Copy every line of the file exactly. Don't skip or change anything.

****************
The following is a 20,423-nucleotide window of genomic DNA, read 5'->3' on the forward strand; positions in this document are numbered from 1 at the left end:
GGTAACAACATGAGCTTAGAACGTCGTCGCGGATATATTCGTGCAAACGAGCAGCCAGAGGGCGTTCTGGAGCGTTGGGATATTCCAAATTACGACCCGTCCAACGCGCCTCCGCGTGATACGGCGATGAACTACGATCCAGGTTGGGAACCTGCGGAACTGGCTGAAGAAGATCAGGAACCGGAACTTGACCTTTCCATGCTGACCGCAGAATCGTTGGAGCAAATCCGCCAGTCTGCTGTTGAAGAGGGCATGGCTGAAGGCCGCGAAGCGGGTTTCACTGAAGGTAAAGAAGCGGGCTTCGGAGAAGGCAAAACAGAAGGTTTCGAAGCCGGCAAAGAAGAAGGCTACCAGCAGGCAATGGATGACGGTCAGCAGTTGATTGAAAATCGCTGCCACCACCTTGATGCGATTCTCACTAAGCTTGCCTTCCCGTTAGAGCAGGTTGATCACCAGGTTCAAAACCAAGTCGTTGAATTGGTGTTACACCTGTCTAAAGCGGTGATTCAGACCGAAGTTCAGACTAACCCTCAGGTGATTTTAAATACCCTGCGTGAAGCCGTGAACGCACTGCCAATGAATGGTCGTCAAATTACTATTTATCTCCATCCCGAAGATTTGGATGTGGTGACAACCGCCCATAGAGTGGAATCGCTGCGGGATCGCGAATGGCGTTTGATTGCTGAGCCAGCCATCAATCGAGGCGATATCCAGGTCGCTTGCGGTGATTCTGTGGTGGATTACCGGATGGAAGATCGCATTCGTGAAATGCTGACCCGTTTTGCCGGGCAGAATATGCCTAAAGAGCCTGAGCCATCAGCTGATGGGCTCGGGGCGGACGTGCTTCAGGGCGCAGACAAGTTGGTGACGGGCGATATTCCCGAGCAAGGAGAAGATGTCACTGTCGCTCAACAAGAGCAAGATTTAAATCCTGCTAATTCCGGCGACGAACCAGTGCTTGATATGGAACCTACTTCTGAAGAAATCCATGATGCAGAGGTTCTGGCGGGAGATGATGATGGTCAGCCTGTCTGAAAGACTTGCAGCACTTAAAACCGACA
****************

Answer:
The following is a 20,423-nucleotide window of genomic DNA, read 5'->3' on the forward strand; positions in this document are numbered from 1 at the left end:
GGTAACAACATGAGCTTAGAACGTCGTCGCGGATATATTCGTGCAAACGAGCAGCCAGAGGGCGTTCTGGAGCGTTGGGATATTCCAAATTACGACCCGTCCAACGCGCCTCCGCGTGATACGGCGATGAACTACGATCCAGGTTGGGAACCTGCGGAACTGGCTGAAGAAGATCAGGAACCGGAACTTGACCTTTCCATGCTGACCGCAGAATCGTTGGAGCAAATCCGCCAGTCTGCTGTTGAAGAGGGCATGGCTGAAGGCCGCGAAGCGGGTTTCACTGAAGGTAAAGAAGCGGGCTTCGGAGAAGGCAAAACAGAAGGTTTCGAAGCCGGCAAAGAAGAAGGCTACCAGCAGGCAATGGATGACGGTCAGCAGTTGATTGAAAATCGCTGCCACCACCTTGATGCGATTCTCACTAAGCTTGCCTTCCCGTTAGAGCAGGTTGATCACCAGGTTCAAAACCAAGTCGTTGAATTGGTGTTACACCTGTCTAAAGCGGTGATTCAGACCGAAGTTCAGACTAACCCTCAGGTGATTTTAAATACCCTGCGTGAAGCCGTGAACGCACTGCCAATGAATGGTCGTCAAATTACTATTTATCTCCATCCCGAAGATTTGGATGTGGTGACAACCGCCCATAGAGTGGAATCGCTGCGGGATCGCGAATGGCGTTTGATTGCTGAGCCAGCCATCAATCGAGGCGATATCCAGGTCGCTTGCGGTGATTCTGTGGTGGATTACCGGATGGAAGATCGCATTCGTGAAATGCTGACCCGTTTTGCCGGGCAGAATATGCCTAAAGAGCCTGAGCCATCAGCTGATGGGCTCGGGGCGGACGTGCTTCAGGGCGCAGACAAGTTGGTGACGGGCGATATTCCCGAGCAAGGAGAAGATGTCACTGTCGCTCAACAAGAGCAAGATTTAAATCCTGCTAATTCCGGCGACGAACCAGTGCTTGATATGGAACCTACTTCTGAAGAAATCCATGATGCAGAGGTTCTGGCGGGAGATGATGATGGTCAGCCTGTCTGAAAGACTTGCAGCACTTAAAACCGACA